Net sediment transport is predominantly seaward in fluvial-dominated estuaries worldwide. However, a distributary branch in the Changjiang Estuary, the North Branch, undergoes net landward sediment transport, which leads to severe channel aggradation. Its controlling mechanism and the role of human activities remain insufficiently understood, although such knowledge is necessary for better management and restoration opportunities. In this study we revisit the centennial hydro-morphodynamic evolution of the North Branch based on historical maps, field data, and satellite images and provide a synthesis of the regime change from ebb to flood dominance. The North Branch was once a major river and ebb-dominant distributary channel. Within which alternative meandering channels and sand bars developed. Deposition of river-borne sediment leads to infilling of the branch, while tidal flat embankment reduces the bankfull width and modifies the channel configuration, resulting in a profound decline in the sub-tidal flow partition rate. The North Branch then becomes tide-dominant with an occurrence of tidal bores and elongated sand ridges. Once tidal dominance is established, extensive tidal flat reclamation enhances the funnel-shaped planform, amplifying the incoming tides and initiating a positive feedback process that links tidal flat loss, sediment import, and channel aggradation. Overall, the shift in branch dominance is a combined result of a natural southeastward realignment of the deltaic distributary channels and extensive reclamation. One management option to mitigate channel aggradation is to stop the aggressive reclamation and allow tidal flats to build up, which might reduce the sediment import and eventually lead to a morphodynamic equilibrium in the longer term. Understanding the impact of tidal flat reclamation is informative for the management of similar tidal systems under strong human interference.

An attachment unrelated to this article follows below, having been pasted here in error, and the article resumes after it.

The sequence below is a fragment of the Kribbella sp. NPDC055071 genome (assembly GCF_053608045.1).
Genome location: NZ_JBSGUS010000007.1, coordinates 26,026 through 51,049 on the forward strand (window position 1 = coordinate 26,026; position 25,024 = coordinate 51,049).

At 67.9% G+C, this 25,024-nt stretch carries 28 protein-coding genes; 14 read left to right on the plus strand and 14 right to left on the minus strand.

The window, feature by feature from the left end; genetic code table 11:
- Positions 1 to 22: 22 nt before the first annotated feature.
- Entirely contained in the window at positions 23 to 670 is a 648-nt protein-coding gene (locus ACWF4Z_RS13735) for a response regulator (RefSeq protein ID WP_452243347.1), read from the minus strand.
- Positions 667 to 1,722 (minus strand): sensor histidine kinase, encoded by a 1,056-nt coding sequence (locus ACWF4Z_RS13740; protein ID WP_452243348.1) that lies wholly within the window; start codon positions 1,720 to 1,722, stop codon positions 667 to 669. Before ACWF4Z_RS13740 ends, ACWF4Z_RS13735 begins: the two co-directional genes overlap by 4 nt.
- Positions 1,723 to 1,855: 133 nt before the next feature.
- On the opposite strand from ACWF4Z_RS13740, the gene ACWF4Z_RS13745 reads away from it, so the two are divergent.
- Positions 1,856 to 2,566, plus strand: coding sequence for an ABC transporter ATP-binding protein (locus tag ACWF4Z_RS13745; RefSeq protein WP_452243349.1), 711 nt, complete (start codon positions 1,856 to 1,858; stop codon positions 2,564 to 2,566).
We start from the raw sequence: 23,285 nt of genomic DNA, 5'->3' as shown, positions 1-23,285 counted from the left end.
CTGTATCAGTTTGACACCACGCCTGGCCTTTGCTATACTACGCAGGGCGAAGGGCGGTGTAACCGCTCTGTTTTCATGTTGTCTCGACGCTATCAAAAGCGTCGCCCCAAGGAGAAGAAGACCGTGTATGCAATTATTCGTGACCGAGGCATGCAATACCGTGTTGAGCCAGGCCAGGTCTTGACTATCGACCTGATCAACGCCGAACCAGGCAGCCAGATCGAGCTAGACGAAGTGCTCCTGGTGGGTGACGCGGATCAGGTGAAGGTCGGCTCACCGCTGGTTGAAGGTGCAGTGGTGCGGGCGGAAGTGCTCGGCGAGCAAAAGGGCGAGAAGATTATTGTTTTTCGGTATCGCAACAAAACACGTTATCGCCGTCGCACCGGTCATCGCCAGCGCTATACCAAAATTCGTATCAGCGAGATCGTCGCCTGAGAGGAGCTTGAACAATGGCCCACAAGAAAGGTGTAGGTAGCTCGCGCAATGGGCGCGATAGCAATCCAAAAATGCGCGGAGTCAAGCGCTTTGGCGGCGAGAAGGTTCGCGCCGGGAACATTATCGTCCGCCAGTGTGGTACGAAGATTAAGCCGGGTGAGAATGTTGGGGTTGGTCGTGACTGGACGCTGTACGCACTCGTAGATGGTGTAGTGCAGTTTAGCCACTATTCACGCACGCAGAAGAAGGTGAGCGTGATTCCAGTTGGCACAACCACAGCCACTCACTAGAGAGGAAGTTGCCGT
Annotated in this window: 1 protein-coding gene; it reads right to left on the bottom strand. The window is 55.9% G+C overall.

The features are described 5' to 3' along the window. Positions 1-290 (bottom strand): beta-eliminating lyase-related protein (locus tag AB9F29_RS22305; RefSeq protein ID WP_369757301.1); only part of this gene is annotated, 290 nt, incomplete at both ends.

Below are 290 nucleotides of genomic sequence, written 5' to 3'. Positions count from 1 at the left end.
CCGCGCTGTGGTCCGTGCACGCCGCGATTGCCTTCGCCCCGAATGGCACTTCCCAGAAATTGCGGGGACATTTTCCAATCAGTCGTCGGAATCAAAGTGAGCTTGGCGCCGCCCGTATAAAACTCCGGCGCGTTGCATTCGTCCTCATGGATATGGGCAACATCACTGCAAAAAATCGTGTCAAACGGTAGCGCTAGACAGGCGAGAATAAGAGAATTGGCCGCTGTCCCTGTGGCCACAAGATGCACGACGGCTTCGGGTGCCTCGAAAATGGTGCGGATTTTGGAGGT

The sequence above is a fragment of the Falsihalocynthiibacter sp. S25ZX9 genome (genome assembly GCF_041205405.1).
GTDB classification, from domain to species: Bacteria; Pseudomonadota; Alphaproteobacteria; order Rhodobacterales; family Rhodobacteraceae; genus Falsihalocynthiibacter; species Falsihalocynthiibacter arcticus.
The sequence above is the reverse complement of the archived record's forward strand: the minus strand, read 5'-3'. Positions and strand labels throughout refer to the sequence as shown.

Bibliographical noteAccepted author manuscript
- flood dominance
- regime shift